Freddie King  featuring Duke Robillard Page One

Freddie King Electric Blues Guitar with Duke Robillard is a must have!

Texas son, Freddie King A.K.A. the Texas Cannonball is in the must know category of superior guitar players up there with those great few Lone Star luminaries such as Bob Wills of the Texas Playboys, and Buddy Holly of the Crickets, not to mention Johnny Winter (a close friend of Freddie) and SRV.

Unfortunately Freddie passed on quite young. On December 28, 1976 Freddie died from complications of acute ulcers and pancreatitis. Freddie liked to party and drink in particular.

Therefore many of you youngsters may have not have heard of him and wonder why you need to know his licks.

Listen and you will see for yourself that here is a master of blues guitar playing. A player that can basically run rings around most players. While you are staring at your guitar and going oh no! Not the "same old", "same old" pentatonic scale again, studying Freddie will show you many, many cool sounds you can make using these scales. Also included in this guitar lesson is a small pamphlet!

Our Instructor Duke Robillard is low key and very good and plays an older Gold Top Gibson Les Paul with original P-90 pickups. He starts us off learning the Freddie King Instrumental Hideaway in the key of E. Hideaway has been covered by many but Eric Clapton with John Mayalls' Blues Breakers was among the first to cover it and even though it has quite a bit of originality to it its like several songs in one. For example it also has the old TV show Peter Gunn's bass pattern in it that so many others have used... everyone from Dick Dale to SRV himself. It also possesses other cool riffs and licks which my words cant adequately describe.

The next song Duke teaches us is San-ho-zay in the Key of C. This is another great use of the first pentatonic box at the 7th fret position (C) and its study highly recommended. In fact with this instrumental you spend 99% of the song in that one position and Duke shows you myriad useful things you can do there melodically.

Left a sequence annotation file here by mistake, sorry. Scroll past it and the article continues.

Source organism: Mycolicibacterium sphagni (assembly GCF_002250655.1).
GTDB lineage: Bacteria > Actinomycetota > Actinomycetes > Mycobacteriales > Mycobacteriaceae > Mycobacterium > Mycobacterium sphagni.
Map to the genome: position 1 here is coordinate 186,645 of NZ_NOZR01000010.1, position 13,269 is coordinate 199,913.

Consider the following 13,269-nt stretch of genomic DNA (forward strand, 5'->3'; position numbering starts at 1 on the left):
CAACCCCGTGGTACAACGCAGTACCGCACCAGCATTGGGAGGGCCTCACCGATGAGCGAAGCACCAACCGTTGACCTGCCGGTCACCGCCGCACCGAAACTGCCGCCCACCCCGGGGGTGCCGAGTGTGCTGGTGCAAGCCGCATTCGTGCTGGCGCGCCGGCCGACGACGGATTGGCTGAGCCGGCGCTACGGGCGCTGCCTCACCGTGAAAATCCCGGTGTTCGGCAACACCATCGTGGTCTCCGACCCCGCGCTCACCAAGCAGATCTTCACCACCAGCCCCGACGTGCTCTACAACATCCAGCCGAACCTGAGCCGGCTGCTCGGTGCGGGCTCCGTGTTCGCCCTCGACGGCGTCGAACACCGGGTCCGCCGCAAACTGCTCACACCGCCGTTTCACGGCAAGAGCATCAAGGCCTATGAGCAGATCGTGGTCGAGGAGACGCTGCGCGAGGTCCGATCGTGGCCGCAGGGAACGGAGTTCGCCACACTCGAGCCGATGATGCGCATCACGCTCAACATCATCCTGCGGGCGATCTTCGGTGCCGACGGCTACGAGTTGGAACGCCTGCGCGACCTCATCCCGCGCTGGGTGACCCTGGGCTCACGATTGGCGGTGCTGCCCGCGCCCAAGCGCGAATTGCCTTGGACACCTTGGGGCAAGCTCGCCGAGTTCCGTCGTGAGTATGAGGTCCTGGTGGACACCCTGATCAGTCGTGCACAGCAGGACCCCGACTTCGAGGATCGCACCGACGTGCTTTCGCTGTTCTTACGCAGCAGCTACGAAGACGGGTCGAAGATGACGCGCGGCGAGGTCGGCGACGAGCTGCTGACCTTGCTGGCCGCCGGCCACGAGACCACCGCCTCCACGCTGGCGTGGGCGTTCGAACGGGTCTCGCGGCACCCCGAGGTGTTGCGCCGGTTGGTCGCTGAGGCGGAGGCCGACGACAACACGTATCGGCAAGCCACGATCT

The next Freddie King song Duke exposes us to is another instrumental called The Stumble. This song in the key of E is quite a bit more complicated than the previous two and where you will be reaching for your thin as a dime pamphlet. Within, on page 10 of its 12 pages you will find the chords to the Stumble but you will have to pay attention to the lesson maybe more than twice to get this song down properly.

Fourthly we foray in to a brief slow blues lead guitar session. We see a clip of Freddie using a metal thumb and fingerpick on his right hand in some period footage where he is playing some slow, mournful, soulful licks. Then we segue way into Duke showing us how to pay d'em same licks - performing them mostly. He verbally pounds home to us the natural facts concerning the pentatonic scale and its particular position and he uses his forefinger up at the 7th fret to riff in the key of C using pentatonic Box #1 and then he moves up to box two with a verbal clue to us.

Freddie King Page Two

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It does not matter how slowly you go as long as you do not stop. –Confucius

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